The meeting will conclude after 4 p.m. with a wrap-up, evaluation and CEU distribution.

For more conference information, go to the Texas Agricultural Irrigation Association website, http://taia.org/HPIC_2014.html. Questions about the program can be directed to Porter at dporter@ag.tamu.edu. Trade show questions should be directed to Kern Stutler at 806-786-5644.

Jan. 21—All things pertaining to cotton in West Texas summarizes the subject matter of this year’s Texas A&M AgriLife Extension Service Permian Basin Cotton Conference.

The multi-county annual event takes place from 8 a.m. to 3:30 p.m. Jan. 21 in the Martin County Community Center in Stanton. Counties involved with conducting the event include Martin, Upton, Glasscock, Howard, Reagan, and Midland.

Individual preregistration is $20 by Jan. 17 and $30 at the door. For more information and to RSVP, contact the AgriLife Extension office in Martin County at 432-756-3316. Five Texas Department of Agriculture continuing education units will be available, pending the department’s approval.

“This program will be the most comprehensive you are apt to find in terms of cotton information relative to our region,” said Rebel Royall, AgriLife Extension agent in Glasscock County. “The AgriLife Extension agents involved with this effort have made every effort to determine what information producers need for the coming crop year and that’s what will be offered.”

Topics and presenters during the morning session will include:

  • Salinity and Cotton Root Rot Control, Dr. David Drake, AgriLife Extension agronomist, San Angelo.
  • Legislative Update on Agriculture, presented by a representative of Congressman Mike Conaway.
  • Legislative Update, Agriculture and Cotton Policy, Brett Cypert, National Cotton Council.
  • Farm Bill Farm Services Agency Update, Jill Halfmann, Martin County Farm Services Agency office.
  • How to Prepare a Budget for Your Banker, Dr. Jackie Smith, AgriLife Extension economist, Lubbock.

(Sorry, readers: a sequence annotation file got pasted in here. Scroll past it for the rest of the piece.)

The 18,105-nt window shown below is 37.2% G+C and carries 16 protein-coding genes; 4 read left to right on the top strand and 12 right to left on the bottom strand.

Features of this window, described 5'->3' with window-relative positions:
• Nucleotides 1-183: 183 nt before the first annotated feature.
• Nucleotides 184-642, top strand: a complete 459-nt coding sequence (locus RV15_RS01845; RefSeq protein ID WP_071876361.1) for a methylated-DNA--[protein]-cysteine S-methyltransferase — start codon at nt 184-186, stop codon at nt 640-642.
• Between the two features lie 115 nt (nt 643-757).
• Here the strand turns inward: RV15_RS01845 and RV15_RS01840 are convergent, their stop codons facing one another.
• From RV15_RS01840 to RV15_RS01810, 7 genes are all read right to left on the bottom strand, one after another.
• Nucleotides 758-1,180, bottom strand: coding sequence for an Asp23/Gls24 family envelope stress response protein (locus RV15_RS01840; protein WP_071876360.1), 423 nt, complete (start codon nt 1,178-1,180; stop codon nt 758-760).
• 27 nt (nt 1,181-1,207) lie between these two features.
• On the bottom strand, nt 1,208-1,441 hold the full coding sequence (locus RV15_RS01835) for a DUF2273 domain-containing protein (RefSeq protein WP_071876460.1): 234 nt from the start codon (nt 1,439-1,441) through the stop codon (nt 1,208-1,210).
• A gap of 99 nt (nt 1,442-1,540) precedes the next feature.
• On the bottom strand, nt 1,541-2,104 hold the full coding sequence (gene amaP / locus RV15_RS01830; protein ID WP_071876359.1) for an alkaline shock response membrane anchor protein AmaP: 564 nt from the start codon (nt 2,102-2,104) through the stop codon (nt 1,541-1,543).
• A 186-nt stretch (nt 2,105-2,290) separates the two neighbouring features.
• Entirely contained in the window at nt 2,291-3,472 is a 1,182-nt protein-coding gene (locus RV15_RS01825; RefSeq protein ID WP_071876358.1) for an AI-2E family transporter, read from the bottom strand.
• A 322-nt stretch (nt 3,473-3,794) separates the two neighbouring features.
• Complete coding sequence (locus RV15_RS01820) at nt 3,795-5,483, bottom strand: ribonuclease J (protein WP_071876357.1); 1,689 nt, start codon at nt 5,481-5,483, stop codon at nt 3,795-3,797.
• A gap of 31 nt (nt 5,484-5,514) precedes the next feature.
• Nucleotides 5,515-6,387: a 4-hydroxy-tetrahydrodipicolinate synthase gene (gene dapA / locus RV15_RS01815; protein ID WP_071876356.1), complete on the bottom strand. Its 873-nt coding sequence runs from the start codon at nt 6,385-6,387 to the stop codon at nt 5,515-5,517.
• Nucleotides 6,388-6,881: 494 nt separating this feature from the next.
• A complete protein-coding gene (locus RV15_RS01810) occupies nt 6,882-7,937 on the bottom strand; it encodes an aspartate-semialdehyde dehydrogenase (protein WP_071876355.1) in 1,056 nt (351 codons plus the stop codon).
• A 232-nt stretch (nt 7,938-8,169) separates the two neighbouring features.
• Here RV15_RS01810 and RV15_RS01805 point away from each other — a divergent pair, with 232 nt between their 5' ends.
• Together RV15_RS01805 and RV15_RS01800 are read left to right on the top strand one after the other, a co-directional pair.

• Laws and Regulations, Brad Easterling, AgriLife Extension integrated pest management agent for Glasscock, Reagan and Upton counties.
  • New Seed Varieties and Technologies, presented by seed company representatives.
  • Weed Resistance in Cotton and Dicamba/2-4D Resistant Cotton, Dr. Gaylon Morgan, AgriLife Extension state cotton specialist, College Station.
  • Cotton Insect Update, Dr. Mark Muegge, AgriLife Extension entomologist, Fort Stockton.

Caprock Crop Production

Jan. 23—The 19th annual Caprock Crop Production Conference conducted by the Texas A&M AgriLife Extension Service begins at 7:00 a.m. Jan. 23 at the Friends Unity Center in Muncy.

“Producers, landowners and those interested in production agriculture are assured a full helping of information at this year’s conference,” said Caitlin Jackson, AgriLife Extension agent in Crosby County. “This year’s conference will be all about new technologies, practices and legislative matters currently affecting agricultural production in Crosby, Floyd and surrounding counties.”

Eight Texas Department of Agriculture continuing education units will be available.

Participants can pre-register for $35 by contacting the AgriLife Extension offices in Floyd or Crosby counties at 806-675-2347 or 806-983-4912, respectively. Onsite registration will be $45.

Jackson said the educational sessions will include presentations on herbicide resistant weeds, nematode management, High Plains Water District updates, Risk Management Association changes, managing risk, and selection of cotton varieties and other topics significant to the area.

“Added perks at this year’s conference will include a chance to win an Apple iPad Mini donated by Vista Bank and $100 donated by People’s Bank,” Jackson said.

“In addition, we’ll have refreshments courtesy of Panhandle-Plains Land Bank and a brisket lunch sponsored in part by Plains Cotton Growers. There will also be a trade show with a number of local agricultural venders.”

Jan. 23—The Texas A&M AgriLife Extension Service will conduct a commodities marketing workshop from 9 a.m. to 2 p.m. Jan. 23 at First United Bank, 201 N. Broadway in Dimmit.

“This program will offer a unique opportunity for producers from across our region with an interest in the futures market,” said Nancy Andersen, AgriLife Extension agent in Castro County. “We are excited to welcome Richard Brock from the Brock Report to Castro County as our keynote program speaker.”

Brock is president of Brock Associates, a commodity marketing consulting firm headquartered in Milwaukee, Wis., that provides price forecasting and strategies for sales and purchasing programs to farmers, agribusiness firms and the food industry.

Individual registration, which includes lunch, is $10 due upon arrival. For more information and to RSVP, contact the AgriLife Extension office in Castro County at 806-647-4115.

Jan. 27 and later dates—To help producers understand and manage their way through volatile markets using a variety of marketing tools such as futures and options, Texas A&M AgriLife Extension Service and the Risk Management Agency will offer a one-day “Intro to Futures and Options” workshop at six locations across three months.